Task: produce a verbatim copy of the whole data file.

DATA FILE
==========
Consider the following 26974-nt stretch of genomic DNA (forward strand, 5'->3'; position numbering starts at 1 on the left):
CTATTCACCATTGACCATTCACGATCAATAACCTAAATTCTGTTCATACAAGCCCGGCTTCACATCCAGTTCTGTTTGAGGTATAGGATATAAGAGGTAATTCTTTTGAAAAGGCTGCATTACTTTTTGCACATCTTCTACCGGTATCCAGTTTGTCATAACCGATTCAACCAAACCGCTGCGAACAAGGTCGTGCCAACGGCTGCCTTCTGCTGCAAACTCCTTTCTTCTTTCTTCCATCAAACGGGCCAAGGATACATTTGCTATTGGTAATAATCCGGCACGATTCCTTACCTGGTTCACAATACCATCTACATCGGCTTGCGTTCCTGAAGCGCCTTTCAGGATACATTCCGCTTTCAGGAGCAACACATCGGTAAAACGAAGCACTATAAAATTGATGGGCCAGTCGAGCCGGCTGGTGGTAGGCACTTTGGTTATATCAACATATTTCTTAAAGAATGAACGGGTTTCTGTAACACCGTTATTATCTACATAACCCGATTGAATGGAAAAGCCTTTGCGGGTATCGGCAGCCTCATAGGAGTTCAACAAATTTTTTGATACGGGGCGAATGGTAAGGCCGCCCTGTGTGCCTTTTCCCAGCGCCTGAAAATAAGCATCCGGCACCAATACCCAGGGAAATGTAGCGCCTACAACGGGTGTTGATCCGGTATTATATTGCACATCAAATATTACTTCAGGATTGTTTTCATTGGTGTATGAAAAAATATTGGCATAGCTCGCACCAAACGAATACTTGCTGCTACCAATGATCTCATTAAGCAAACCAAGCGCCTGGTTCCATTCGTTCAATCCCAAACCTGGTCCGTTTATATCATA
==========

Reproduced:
Consider the following 26974-nt stretch of genomic DNA (forward strand, 5'->3'; position numbering starts at 1 on the left):
CTATTCACCATTGACCATTCACGATCAATAACCTAAATTCTGTTCATACAAGCCCGGCTTCACATCCAGTTCTGTTTGAGGTATAGGATATAAGAGGTAATTCTTTTGAAAAGGCTGCATTACTTTTTGCACATCTTCTACCGGTATCCAGTTTGTCATAACCGATTCAACCAAACCGCTGCGAACAAGGTCGTGCCAACGGCTGCCTTCTGCTGCAAACTCCTTTCTTCTTTCTTCCATCAAACGGGCCAAGGATACATTTGCTATTGGTAATAATCCGGCACGATTCCTTACCTGGTTCACAATACCATCTACATCGGCTTGCGTTCCTGAAGCGCCTTTCAGGATACATTCCGCTTTCAGGAGCAACACATCGGTAAAACGAAGCACTATAAAATTGATGGGCCAGTCGAGCCGGCTGGTGGTAGGCACTTTGGTTATATCAACATATTTCTTAAAGAATGAACGGGTTTCTGTAACACCGTTATTATCTACATAACCCGATTGAATGGAAAAGCCTTTGCGGGTATCGGCAGCCTCATAGGAGTTCAACAAATTTTTTGATACGGGGCGAATGGTAAGGCCGCCCTGTGTGCCTTTTCCCAGCGCCTGAAAATAAGCATCCGGCACCAATACCCAGGGAAATGTAGCGCCTACAACGGGTGTTGATCCGGTATTATATTGCACATCAAATATTACTTCAGGATTGTTTTCATTGGTGTATGAAAAAATATTGGCATAGCTCGCACCAAACGAATACTTGCTGCTACCAATGATCTCATTAAGCAAACCAAGCGCCTGGTTCCATTCGTTCAATCCCAAACCTGGTCCGTTTATATCATA